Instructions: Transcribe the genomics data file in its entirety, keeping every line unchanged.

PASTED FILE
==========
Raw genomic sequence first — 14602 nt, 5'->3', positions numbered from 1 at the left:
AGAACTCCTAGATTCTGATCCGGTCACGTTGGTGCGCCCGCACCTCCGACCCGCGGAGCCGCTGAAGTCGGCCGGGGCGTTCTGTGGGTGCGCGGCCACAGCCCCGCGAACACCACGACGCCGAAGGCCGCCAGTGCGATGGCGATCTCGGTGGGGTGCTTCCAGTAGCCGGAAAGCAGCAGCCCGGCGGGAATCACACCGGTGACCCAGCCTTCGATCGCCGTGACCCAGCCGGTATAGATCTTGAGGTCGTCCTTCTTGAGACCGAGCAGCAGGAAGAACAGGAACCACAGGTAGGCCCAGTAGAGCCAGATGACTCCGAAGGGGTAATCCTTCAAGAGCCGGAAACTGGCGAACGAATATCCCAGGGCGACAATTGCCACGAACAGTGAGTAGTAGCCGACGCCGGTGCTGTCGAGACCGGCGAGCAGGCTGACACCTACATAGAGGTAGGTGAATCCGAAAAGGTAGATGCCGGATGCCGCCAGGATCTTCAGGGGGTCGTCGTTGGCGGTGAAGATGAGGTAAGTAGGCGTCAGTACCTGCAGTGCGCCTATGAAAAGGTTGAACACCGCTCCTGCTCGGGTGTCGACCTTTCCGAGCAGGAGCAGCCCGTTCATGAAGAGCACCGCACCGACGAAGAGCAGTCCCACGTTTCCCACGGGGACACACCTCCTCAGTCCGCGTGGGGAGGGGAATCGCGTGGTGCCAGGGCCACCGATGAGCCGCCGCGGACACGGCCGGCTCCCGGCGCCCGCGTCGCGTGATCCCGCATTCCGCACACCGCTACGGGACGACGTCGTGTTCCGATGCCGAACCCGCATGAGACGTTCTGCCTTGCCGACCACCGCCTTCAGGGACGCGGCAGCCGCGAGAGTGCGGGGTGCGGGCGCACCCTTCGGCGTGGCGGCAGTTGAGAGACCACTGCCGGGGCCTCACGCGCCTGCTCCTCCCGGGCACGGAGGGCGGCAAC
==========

Raw genomic sequence first — 14602 nt, 5'->3', positions numbered from 1 at the left:
AGAACTCCTAGATTCTGATCCGGTCACGTTGGTGCGCCCGCACCTCCGACCCGCGGAGCCGCTGAAGTCGGCCGGGGCGTTCTGTGGGTGCGCGGCCACAGCCCCGCGAACACCACGACGCCGAAGGCCGCCAGTGCGATGGCGATCTCGGTGGGGTGCTTCCAGTAGCCGGAAAGCAGCAGCCCGGCGGGAATCACACCGGTGACCCAGCCTTCGATCGCCGTGACCCAGCCGGTATAGATCTTGAGGTCGTCCTTCTTGAGACCGAGCAGCAGGAAGAACAGGAACCACAGGTAGGCCCAGTAGAGCCAGATGACTCCGAAGGGGTAATCCTTCAAGAGCCGGAAACTGGCGAACGAATATCCCAGGGCGACAATTGCCACGAACAGTGAGTAGTAGCCGACGCCGGTGCTGTCGAGACCGGCGAGCAGGCTGACACCTACATAGAGGTAGGTGAATCCGAAAAGGTAGATGCCGGATGCCGCCAGGATCTTCAGGGGGTCGTCGTTGGCGGTGAAGATGAGGTAAGTAGGCGTCAGTACCTGCAGTGCGCCTATGAAAAGGTTGAACACCGCTCCTGCTCGGGTGTCGACCTTTCCGAGCAGGAGCAGCCCGTTCATGAAGAGCACCGCACCGACGAAGAGCAGTCCCACGTTTCCCACGGGGACACACCTCCTCAGTCCGCGTGGGGAGGGGAATCGCGTGGTGCCAGGGCCACCGATGAGCCGCCGCGGACACGGCCGGCTCCCGGCGCCCGCGTCGCGTGATCCCGCATTCCGCACACCGCTACGGGACGACGTCGTGTTCCGATGCCGAACCCGCATGAGACGTTCTGCCTTGCCGACCACCGCCTTCAGGGACGCGGCAGCCGCGAGAGTGCGGGGTGCGGGCGCACCCTTCGGCGTGGCGGCAGTTGAGAGACCACTGCCGGGGCCTCACGCGCCTGCTCCTCCCGGGCACGGAGGGCGGCAAC